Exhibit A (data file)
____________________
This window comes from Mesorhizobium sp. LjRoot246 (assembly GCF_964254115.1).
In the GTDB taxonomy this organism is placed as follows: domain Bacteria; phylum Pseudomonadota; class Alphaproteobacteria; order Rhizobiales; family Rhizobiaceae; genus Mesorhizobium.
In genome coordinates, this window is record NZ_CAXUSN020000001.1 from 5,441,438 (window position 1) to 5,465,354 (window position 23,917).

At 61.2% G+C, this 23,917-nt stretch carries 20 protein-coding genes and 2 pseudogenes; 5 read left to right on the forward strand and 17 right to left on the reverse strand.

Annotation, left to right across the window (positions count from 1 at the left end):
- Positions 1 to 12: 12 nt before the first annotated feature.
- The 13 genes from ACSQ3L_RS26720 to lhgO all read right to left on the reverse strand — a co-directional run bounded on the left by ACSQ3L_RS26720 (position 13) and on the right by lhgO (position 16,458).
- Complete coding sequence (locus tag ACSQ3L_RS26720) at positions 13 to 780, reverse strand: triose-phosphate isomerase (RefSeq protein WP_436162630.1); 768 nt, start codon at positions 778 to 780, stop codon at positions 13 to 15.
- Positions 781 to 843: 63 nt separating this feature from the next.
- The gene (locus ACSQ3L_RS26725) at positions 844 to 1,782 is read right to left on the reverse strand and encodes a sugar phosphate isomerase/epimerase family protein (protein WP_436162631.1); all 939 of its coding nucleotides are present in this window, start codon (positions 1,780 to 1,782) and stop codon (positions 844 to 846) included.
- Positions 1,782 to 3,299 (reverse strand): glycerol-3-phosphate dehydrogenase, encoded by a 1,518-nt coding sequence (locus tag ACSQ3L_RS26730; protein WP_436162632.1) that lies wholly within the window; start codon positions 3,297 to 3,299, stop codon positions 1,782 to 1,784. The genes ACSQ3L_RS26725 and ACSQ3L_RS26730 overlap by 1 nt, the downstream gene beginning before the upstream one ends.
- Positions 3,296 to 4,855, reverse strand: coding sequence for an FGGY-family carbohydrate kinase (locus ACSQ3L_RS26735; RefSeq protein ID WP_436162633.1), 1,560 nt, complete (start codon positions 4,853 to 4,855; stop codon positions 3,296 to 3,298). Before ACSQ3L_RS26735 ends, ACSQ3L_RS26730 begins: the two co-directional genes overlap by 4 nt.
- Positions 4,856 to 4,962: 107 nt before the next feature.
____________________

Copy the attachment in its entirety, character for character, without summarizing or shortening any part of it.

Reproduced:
This window comes from Mesorhizobium sp. LjRoot246 (assembly GCF_964254115.1).
In the GTDB taxonomy this organism is placed as follows: domain Bacteria; phylum Pseudomonadota; class Alphaproteobacteria; order Rhizobiales; family Rhizobiaceae; genus Mesorhizobium.
In genome coordinates, this window is record NZ_CAXUSN020000001.1 from 5,441,438 (window position 1) to 5,465,354 (window position 23,917).

At 61.2% G+C, this 23,917-nt stretch carries 20 protein-coding genes and 2 pseudogenes; 5 read left to right on the forward strand and 17 right to left on the reverse strand.

Annotation, left to right across the window (positions count from 1 at the left end):
- Positions 1 to 12: 12 nt before the first annotated feature.
- The 13 genes from ACSQ3L_RS26720 to lhgO all read right to left on the reverse strand — a co-directional run bounded on the left by ACSQ3L_RS26720 (position 13) and on the right by lhgO (position 16,458).
- Complete coding sequence (locus tag ACSQ3L_RS26720) at positions 13 to 780, reverse strand: triose-phosphate isomerase (RefSeq protein WP_436162630.1); 768 nt, start codon at positions 778 to 780, stop codon at positions 13 to 15.
- Positions 781 to 843: 63 nt separating this feature from the next.
- The gene (locus ACSQ3L_RS26725) at positions 844 to 1,782 is read right to left on the reverse strand and encodes a sugar phosphate isomerase/epimerase family protein (protein WP_436162631.1); all 939 of its coding nucleotides are present in this window, start codon (positions 1,780 to 1,782) and stop codon (positions 844 to 846) included.
- Positions 1,782 to 3,299 (reverse strand): glycerol-3-phosphate dehydrogenase, encoded by a 1,518-nt coding sequence (locus tag ACSQ3L_RS26730; protein WP_436162632.1) that lies wholly within the window; start codon positions 3,297 to 3,299, stop codon positions 1,782 to 1,784. The genes ACSQ3L_RS26725 and ACSQ3L_RS26730 overlap by 1 nt, the downstream gene beginning before the upstream one ends.
- Positions 3,296 to 4,855, reverse strand: coding sequence for an FGGY-family carbohydrate kinase (locus ACSQ3L_RS26735; RefSeq protein ID WP_436162633.1), 1,560 nt, complete (start codon positions 4,853 to 4,855; stop codon positions 3,296 to 3,298). Before ACSQ3L_RS26735 ends, ACSQ3L_RS26730 begins: the two co-directional genes overlap by 4 nt.
- Positions 4,856 to 4,962: 107 nt before the next feature.